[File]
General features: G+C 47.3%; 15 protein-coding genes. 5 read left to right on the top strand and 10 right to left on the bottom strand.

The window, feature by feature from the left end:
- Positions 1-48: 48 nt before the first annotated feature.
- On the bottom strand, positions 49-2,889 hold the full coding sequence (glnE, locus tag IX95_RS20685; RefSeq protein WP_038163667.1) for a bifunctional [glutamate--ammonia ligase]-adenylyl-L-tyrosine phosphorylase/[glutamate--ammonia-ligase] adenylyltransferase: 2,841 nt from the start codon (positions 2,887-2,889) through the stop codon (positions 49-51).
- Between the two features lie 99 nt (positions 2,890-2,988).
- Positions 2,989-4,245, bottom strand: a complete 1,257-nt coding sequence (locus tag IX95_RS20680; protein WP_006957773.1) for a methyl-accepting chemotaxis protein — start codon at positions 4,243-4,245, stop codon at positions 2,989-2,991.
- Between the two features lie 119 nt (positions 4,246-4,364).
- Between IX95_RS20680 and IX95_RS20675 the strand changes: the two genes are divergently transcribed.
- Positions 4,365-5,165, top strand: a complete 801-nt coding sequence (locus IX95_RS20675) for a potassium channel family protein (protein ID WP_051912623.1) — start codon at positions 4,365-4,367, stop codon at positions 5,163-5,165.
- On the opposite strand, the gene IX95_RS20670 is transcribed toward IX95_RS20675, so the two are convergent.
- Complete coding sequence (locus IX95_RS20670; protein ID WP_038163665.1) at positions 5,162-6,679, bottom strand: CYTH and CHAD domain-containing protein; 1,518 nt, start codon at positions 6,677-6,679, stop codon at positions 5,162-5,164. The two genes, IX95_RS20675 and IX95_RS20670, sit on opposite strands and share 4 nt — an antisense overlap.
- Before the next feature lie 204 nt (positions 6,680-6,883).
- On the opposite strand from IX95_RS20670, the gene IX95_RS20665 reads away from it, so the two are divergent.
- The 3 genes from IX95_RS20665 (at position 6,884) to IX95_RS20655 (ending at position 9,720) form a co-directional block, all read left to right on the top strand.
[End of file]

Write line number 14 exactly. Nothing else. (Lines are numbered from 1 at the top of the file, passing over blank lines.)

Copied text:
- The 3 genes from IX95_RS20665 (at position 6,884) to IX95_RS20655 (ending at position 9,720) form a co-directional block, all read left to right on the top strand.